NewsLocal News


Gov. DeWine seeks sports betting changes in budget, including doubling state's tax on winnings

Posted at 5:31 PM, Feb 14, 2023

CLEVELAND — Sports betting in Ohio is only a month and a half old, but already Gov. Mike DeWine is proposing some changes. Among the asks in his just-released budget, the governor would like the legislature to double the tax rate the state places on winnings.

"He sees that the Ohio sports betting market is maybe a little more robust than some of the bill makers thought it may be and they're leaving a lot of revenue on the table," said Robert Linnehan, a sports betting analyst with XL Media who has extensively covered the process in Ohio.

Ohio charges sports betting operators a tax of 10% on their winnings after all bets are paid. In line with many other states, with the exception of New York which charges 10% for online but 51% for brick-and-mortar sports books, and neighboring Pennsylvania which charges a tax of 36%.

DeWine's proposal? Double the 10% to 20%.

"This would put Ohio just a little bit over the national average of 19%, according to Forbes," he said.

Operators will argue the trade-offs for the low 10% tax were the higher licensing fees they already paid, in the $3-to-$10 million range. And they'll also likely argue that the higher tax will cut into the promotions and bonuses they're able to offer Ohio bettors — all of which the American Gaming Association says may provide oxygen to the illegal market.

"Ohioans have been betting on sports for a really long time, that certainly isn't an activity that started on January 1," said Casey Clark, Senior Vice President with the American Gaming Association. "What we have to be careful about is making sure that we're not putting legal operators, who are playing by the rules at a significant competitive disadvantage to those who have been operating illegally in the state for a long time. Anything we do to deter [legal sports book operators] from being able to operate effectively in essence enables the illegal market to continue."

That being said, because of the size of the Ohio market, Linnehan doesn't see any operators leaving Ohio if this changes.

"If the law is passed, honestly I don't think you'd see operators flocking out of Ohio if the tax rate is bumped up to 20% instead of the 10%. It's too big of a market, there's too much action in Ohio and I don't think that that would force a lot of people out to be honest with you."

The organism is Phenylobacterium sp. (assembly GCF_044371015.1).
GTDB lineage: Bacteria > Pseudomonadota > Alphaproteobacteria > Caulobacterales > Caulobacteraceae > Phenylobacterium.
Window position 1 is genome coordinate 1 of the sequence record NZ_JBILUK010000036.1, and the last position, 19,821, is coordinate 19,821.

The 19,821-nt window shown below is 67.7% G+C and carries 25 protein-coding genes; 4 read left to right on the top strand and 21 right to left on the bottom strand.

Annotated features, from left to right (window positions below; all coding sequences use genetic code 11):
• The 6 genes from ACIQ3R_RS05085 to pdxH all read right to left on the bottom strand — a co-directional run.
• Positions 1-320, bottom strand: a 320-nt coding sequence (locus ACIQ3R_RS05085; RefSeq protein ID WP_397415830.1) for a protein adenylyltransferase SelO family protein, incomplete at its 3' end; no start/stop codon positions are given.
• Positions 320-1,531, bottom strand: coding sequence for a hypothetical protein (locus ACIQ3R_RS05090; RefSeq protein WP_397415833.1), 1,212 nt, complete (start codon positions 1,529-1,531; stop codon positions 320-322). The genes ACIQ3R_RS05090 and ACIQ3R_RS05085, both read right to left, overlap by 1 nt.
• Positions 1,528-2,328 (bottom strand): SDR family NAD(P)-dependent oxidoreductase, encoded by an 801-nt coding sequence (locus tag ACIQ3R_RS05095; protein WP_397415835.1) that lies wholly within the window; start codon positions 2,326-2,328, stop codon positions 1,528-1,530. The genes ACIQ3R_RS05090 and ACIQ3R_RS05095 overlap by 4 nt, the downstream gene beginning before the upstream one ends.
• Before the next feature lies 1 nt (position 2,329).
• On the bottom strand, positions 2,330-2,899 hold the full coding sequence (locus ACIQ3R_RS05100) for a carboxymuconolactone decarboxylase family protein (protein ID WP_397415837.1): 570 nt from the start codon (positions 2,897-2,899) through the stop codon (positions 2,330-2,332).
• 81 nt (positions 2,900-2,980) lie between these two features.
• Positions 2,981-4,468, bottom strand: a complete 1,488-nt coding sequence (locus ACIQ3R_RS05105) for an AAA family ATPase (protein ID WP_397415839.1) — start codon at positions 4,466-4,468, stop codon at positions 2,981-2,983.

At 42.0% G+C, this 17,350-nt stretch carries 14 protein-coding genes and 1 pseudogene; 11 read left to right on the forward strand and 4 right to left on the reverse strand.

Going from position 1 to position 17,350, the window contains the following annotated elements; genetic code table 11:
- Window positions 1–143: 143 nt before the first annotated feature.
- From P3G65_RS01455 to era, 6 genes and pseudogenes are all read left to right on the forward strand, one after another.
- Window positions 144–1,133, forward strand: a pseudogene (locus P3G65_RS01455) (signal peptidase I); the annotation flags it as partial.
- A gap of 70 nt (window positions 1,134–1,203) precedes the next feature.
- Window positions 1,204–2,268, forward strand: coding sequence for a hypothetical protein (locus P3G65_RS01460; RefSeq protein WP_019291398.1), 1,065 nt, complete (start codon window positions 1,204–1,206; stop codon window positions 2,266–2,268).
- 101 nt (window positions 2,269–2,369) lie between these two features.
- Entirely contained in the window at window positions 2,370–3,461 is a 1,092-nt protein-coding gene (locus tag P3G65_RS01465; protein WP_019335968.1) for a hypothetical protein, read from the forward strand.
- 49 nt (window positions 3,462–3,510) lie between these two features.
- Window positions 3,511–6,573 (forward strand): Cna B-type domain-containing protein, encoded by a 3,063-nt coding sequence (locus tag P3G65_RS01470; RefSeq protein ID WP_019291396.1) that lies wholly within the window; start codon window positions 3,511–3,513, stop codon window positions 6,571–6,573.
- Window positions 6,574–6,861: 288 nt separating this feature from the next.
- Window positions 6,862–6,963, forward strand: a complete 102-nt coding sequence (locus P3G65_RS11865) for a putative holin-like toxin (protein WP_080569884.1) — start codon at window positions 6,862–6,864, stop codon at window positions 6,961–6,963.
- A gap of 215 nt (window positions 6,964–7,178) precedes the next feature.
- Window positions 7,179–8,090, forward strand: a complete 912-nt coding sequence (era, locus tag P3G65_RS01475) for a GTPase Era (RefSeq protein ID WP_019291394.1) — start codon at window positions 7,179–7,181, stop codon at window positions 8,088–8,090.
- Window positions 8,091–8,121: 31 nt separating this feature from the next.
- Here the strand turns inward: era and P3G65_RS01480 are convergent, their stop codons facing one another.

The governor is also calling on the legislature to make it a crime to make betting-related threats. This followed University of Dayton's men's basketball team getting threats on social media last month after the team lost a game they were favored to win drawing the immediate fire of the Ohio Casino Control Commission's executive director.

"These are kids that are out playing a game," said Matt Schuler during the Commission's January meeting. He said while the commission doesn't have the authority to control free speech, they do have it to put people on an exclusion list from all gambling in Ohio. The governor's proposal would essentially codify that.

"No state's ever tried to do this before," Linnehan said. "No state's ever said we're going to monitor social media, we're going to monitor other platforms and if you're harassing athletes over betting events and betting outcomes then you can't use our product anymore. Nobody's done this before, so it's going to be interesting how this is done legally, whose going to monitor it, how they're going to ban people."

"You've seen so far they've been very strict with their regulations and everything they said they would do so if they said they're going to do it, they're definitely going to explore how to get something like this done," he said.

A third proposal would seek to further crack down on operators who play loose with their advertisements, either in their wording offering free play or going after those under 21, by seeking to restrict the operators' ability to offer promotional credits on top of any fine that's been issued.

"Now they're saying, in addition to a monetary violation, if you do this again you're not going to be able to offer promos and bonuses to your customers anymore. Just sort of an extra incentive for these operators to make sure that anyone that's sending out these advertisements or their affiliates that send out some materials on their behalf that they are up to date on every rule and every regulation that the Ohio Casino Control Commission has put forth because it will be enforced and they will be fined," Linnehan said.